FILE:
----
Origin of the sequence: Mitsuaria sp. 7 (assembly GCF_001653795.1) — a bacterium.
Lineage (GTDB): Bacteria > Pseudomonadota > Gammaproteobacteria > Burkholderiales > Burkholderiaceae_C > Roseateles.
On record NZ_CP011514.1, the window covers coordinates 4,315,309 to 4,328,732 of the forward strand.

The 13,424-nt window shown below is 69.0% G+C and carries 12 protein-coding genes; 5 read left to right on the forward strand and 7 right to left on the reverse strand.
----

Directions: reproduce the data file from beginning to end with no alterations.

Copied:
Origin of the sequence: Mitsuaria sp. 7 (assembly GCF_001653795.1) — a bacterium.
Lineage (GTDB): Bacteria > Pseudomonadota > Gammaproteobacteria > Burkholderiales > Burkholderiaceae_C > Roseateles.
On record NZ_CP011514.1, the window covers coordinates 4,315,309 to 4,328,732 of the forward strand.

The 13,424-nt window shown below is 69.0% G+C and carries 12 protein-coding genes; 5 read left to right on the forward strand and 7 right to left on the reverse strand.